I believe that most original expats have a strong flee instinct, paired with a pinch of adventurousness and naivety. We move because we believe it’s going to be so much better there than here. We move because boredom scares us. Because we enjoy being the underdog. We need to explore and challenge ourselves and, above all, experience.
When talking about original expats, I mean people that move across countries more than once. That don’t move for the love of a person or because their employer asks them to. I’m talking about all the people that move just for the sake of moving. Apparently, this is rare or used to be rare, as often times when I end up in conversations about my moves, people keep asking me about the ‘why’. There is no simple answer.
In your twenties, a lot of things change. But even more than that, your perception changes. For some, this leads to frustration, angst or a full-blown identity crisis. Over the past few years, social media has helped classify this popular phenomenon under the term Quarter Life Crisis: “The quarter-life crisis is a period of life ranging from twenties to thirties, in which a person begins to feel doubtful about their own lives, brought on by the stress of becoming an adult“. Wondering if you’re experiencing this? Check here. Pretty sure this sounds familiar? Read on to find out what books I’ve found most impactful in this period of my life.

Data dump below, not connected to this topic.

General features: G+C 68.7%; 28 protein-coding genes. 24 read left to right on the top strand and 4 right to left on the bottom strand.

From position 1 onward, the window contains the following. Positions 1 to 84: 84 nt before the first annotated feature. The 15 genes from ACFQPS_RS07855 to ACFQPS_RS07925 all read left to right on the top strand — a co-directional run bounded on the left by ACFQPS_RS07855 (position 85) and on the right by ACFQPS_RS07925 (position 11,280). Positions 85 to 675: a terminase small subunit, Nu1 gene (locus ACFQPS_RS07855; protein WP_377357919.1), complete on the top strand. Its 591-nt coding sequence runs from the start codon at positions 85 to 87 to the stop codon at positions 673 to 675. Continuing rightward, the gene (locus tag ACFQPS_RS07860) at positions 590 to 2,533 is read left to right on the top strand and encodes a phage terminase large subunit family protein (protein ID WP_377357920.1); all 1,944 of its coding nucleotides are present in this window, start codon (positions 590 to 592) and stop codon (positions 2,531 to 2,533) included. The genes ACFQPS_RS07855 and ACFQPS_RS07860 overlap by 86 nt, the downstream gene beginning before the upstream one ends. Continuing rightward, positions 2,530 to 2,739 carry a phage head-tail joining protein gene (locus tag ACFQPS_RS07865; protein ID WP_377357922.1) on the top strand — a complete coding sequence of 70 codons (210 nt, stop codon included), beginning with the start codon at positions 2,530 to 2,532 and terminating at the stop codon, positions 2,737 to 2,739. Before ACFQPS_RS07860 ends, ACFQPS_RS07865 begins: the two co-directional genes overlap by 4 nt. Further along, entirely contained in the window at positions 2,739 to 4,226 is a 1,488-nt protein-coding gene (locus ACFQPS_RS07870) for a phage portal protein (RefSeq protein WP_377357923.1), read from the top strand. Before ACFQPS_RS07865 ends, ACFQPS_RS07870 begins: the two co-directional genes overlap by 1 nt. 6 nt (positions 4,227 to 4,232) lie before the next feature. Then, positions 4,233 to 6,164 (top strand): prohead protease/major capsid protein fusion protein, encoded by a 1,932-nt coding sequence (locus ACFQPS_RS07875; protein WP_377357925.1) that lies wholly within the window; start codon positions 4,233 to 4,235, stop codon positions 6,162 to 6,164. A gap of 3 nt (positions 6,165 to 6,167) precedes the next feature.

Before I started freelancing I always thought getting business would be the hardest part. Turns out that’s not really true. What’s hard is getting companies to pay you appropriate money for doing business with them. Having turned down a fair share of not fair offers (pun intended), I’ve realized that it’s a quite emotional process, that usually goes something like this: